MetroHealth, Local Health Departments Begin Vaccinating Homeless Community

A man in a lab coat and face mask administers a shot to a man in a gray shirt sitting in a chair.
About 100 people already got a first dose of the COVID-19 vaccine at the Lutheran Metropolitan Ministry Men’s Shelter. [MetroHealth]
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The combined efforts of the City of Cleveland, the Cuyahoga County Board of Health and MetroHealth System have already gotten the first dose of COVID-19 vaccine to 100 people at the largest homeless shelter in Ohio — and hundreds more are at the ready.

MetroHealth received about 1,000 vaccine doses for the effort, which began Friday at the Lutheran Metropolitan Ministry Men’s Shelter and will completely vaccinate 500 people, said MetroHealth family physician Dr. Michael Seidman.

“There was a tremendous amount of excitement, both from clients and from staff, that we were finally coming to vaccinate,” Seidman said.

The vaccines are provided by the City of Cleveland’s Department of Public Health, he said, with assistance from Cuyahoga County. The department specifically set aside vaccines for the homeless community and those who work directly with them, due to the congregate nature of shelter life, he said, and aren’t taking away from the general supply. MetroHealth plans to visit eight more shelters over the next few days.

Anyone living in the shelters does not need to meet age or health prerequisites put forth by Gov. Mike DeWine to be vaccinated, Seidman said, as they are being prioritized because of the higher risk associated with shared and congregate living setting.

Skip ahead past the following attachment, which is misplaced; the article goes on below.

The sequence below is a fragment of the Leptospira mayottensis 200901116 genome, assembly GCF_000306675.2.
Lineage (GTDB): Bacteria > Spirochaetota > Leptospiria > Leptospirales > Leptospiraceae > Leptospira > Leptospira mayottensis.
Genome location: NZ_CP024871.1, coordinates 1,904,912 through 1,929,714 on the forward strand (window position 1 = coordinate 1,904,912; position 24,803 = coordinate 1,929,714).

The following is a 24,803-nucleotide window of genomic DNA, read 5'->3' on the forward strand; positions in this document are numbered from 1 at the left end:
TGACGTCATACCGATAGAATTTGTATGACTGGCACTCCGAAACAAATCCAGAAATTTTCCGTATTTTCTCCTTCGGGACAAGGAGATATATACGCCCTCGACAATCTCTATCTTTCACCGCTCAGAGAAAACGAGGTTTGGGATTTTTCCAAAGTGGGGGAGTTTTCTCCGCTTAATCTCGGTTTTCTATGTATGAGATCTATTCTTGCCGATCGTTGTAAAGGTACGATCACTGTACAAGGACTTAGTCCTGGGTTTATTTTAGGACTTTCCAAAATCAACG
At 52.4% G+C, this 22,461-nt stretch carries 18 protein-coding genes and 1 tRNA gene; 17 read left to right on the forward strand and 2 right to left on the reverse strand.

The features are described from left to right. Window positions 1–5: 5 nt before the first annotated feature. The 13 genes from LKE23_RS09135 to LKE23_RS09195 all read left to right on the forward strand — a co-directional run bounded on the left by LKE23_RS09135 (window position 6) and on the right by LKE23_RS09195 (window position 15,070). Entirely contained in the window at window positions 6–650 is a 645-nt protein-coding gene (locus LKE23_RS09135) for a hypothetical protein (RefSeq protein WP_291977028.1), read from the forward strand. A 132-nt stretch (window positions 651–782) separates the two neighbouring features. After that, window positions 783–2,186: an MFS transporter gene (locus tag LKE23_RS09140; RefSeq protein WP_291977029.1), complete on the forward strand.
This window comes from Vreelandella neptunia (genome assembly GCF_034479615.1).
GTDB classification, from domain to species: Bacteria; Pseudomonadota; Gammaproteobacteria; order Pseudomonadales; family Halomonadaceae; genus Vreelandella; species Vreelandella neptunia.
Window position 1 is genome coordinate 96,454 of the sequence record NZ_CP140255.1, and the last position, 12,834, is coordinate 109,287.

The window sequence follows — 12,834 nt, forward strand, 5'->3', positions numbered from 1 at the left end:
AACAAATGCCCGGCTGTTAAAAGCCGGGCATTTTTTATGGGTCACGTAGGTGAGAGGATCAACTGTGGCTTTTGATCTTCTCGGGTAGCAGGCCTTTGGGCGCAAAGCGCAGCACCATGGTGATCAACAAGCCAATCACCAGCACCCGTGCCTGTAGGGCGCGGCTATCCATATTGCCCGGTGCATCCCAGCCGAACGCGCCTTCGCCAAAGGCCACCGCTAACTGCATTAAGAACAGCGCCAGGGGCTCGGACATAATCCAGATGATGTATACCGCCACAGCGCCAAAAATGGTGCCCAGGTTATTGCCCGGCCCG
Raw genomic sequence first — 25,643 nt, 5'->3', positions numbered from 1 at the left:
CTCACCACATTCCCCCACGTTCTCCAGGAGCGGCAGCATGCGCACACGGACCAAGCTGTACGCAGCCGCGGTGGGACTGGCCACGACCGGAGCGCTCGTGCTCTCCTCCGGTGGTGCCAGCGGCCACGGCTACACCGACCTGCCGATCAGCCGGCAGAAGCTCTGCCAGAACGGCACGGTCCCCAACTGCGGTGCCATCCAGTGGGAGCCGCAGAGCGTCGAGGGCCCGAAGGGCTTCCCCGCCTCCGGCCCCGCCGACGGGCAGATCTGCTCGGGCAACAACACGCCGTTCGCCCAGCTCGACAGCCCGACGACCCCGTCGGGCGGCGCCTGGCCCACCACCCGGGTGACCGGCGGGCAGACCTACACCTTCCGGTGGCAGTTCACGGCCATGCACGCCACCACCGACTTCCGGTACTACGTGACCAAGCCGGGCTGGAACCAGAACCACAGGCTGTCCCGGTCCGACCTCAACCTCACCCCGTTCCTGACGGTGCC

“It’s not fair to compare solely based on Gov. DeWine’s groupings,” Seidman said. “They’re looking at the fact that the population is living in congregate settings.”

MetroHealth will return to the shelters in about two and a half weeks to administer the second dose of the vaccine, Seidman said. Healthcare workers are coordinating with shelter staff to ensure as many people as possible return at that time, he said, and are fully vaccinated through the program.

“The shelter staff know their clients better than we do, and we are going to work as a team to try and ensure that as many people as can will get their second shots,” Seidman said.

But the difficulty in getting patients to return for the second dose is not unique to the homeless community, Seidman said.

“There’s no guarantee that, when we vaccinate someone at Metro, that they are going to return at the appropriate time to get their second dose,” Seidman said.

MetroHealth also has provided screenings, tests and education to shelters over the course of the pandemic, Seidman said.

Once the initial 1,000 vaccines are administered, Seidman said the partners will reassess the need and determine whether to continue vaccinations.

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